The evolution of a corgzilla. :)
1 year old today!
Kirby says, “happy birthday sister!” :D — amg today is Kirby and Scout’s birthday!!
We’re planning a birthday event with Kirby’s best dogfriends - Guinness and Petunia - for later this month, since they all have their birthdays around the same time. :) Can’t believe he’s a year old already… he hasn’t looked like a little puppy in months but he is still puppers to me. :)
It seems that the boys are going to have to fly with me from Los Angeles to New York (then back again) sometime in May. I just wanted to know if any of you had to fly with your dogs and what your experience was like. They’re too large to be checked-in with me as a carry-on, so they’re…
I flew a corgi from San Diego to Seattle on United circa 2005-6, prior to the “PetSafe” program they now have on their website. I will say overall/longer term the experience was far more stressful for me than it was the dog; he was a little nervous for about 30 minutes after the first trip, and the second trip bounded out of the kennel perfectly normal as soon as I got him back.
Caveats: I chose my flight very carefully to take off before it got too warm at San Diego (so early morning), and arrive before too late/cold in Seattle. LA>NYC is a long flight but if you’re going to do it, do it direct with NO STOPOVERS. You want the confirmation that your dog is on the plane with you at takeoff and to not give the opportunity for them to be lost during a baggage transfer/stopover time. I chose not to medicate because I had a fairly confident dog and was more concerned about reactions to medication during the flight than his ability to cope.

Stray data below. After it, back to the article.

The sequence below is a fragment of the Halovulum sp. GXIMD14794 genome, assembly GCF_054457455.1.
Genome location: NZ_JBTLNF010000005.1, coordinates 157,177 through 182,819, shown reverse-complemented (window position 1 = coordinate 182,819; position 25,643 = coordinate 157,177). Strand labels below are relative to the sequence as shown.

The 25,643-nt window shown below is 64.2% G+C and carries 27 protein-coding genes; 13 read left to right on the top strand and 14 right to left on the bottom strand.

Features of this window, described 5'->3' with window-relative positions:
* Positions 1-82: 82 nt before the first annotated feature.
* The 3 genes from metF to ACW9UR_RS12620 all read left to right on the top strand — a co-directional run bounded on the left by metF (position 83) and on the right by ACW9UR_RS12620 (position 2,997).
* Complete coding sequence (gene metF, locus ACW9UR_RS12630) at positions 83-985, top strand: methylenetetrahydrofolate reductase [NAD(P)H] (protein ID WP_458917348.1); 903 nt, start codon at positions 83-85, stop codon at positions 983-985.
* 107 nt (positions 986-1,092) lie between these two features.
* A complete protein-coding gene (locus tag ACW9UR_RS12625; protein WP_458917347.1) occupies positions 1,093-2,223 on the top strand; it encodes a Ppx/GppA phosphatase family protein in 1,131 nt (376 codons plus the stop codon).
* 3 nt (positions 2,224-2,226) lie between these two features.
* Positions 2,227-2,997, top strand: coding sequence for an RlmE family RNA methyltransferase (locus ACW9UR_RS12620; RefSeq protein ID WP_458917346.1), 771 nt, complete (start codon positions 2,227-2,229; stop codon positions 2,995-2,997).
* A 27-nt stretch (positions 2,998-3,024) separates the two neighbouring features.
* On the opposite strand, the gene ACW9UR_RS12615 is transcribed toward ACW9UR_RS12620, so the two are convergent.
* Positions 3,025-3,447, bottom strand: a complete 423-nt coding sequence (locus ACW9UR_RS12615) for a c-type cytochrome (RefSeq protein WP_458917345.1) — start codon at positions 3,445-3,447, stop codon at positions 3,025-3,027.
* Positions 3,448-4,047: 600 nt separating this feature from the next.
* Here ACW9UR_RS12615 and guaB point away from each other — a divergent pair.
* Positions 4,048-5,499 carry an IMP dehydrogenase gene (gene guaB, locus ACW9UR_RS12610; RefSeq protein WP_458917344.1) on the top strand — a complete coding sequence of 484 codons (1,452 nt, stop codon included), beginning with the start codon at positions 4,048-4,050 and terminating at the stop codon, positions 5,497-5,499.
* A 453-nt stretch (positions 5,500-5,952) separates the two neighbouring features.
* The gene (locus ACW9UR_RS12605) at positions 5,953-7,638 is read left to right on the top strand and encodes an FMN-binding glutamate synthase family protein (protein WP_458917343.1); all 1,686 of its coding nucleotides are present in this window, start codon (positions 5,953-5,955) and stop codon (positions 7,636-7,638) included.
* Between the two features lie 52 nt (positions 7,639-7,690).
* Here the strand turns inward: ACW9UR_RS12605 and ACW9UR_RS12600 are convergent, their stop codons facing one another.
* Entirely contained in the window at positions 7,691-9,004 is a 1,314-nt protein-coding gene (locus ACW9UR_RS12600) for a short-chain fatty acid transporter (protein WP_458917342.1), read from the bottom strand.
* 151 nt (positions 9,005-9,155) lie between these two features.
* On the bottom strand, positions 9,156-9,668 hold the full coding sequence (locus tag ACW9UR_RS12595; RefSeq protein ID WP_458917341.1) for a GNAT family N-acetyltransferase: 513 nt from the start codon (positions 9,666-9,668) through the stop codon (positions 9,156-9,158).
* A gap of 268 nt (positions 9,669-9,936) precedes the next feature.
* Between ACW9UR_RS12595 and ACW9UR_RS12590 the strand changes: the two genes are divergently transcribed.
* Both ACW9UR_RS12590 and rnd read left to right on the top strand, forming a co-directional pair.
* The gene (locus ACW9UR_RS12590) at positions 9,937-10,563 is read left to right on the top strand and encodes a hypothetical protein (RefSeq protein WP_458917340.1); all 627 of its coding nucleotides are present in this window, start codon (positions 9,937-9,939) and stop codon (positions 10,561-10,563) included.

The parts that led to “what if” stress on me and possibly the dog:
> Had to check the dog in 2 hours before departure. Which means, they are going to take the dog + kennel away to the “back areas” 2 hours before putting them on your flight. I really don’t like this.
> Once you’re boarding the plane (in my experience) a flight attendant will bring you a confirmation slip that your animal has been loaded as cargo. I did not get this slip by the time the doors were closing and hit the attendant call button for the first time in my flying life in a minor panic. They had the slip to bring me and were super apologetic, just hadn’t gotten it to me yet.
> I am already an anxiety attack flier and combining it with fear of whether or not my dog was panicking did not help.
> Post-landing, you have to pick up the dog at oversize cargo areas. It took about 45 minutes longer than the bags for them to finally bring out the crate. It was not the most pleasant waiting experience watching golf bags, child seats, etc come out in oversize but nobody around who had any clue on the status of my dog.
Long story short; I would fly with a dog in cargo domestically if absolutely necessary, I would not do so if that was not the case. If I could keep the kennel with me until boarding at the gate, and receive the kennel immediately after landing at the gate, without any lag time where my dog was “behind the scenes” in an airport system I don’t have access to, I would consider it more. In my one experience it had zero negative effects on the dog that I was aware of, but it was really rough on me for sure. “If” something happened I am not sure how I’d handle it. :) Really wish I could buy the seat next to me or even the entire row because that would change things significantly.
The Most Interesting Dog In the World, shortly followed by slobbering the camera and then naptime.
Today Kirby went with us to the hardware/garden store to pick up dirt so we could re-dirt the garden bed out on our patio, among a couple of other errands… then “assisted” with the patio work… and is now preparing for epic naptime. :)
If it wasn’t also obvious, I picked up a camera before an overseas trip we took earlier this month and it’s been awesome to have around, not only for the trip but to get WAY better/sharper Kirby pictures than I could ever get with my cell phone. :)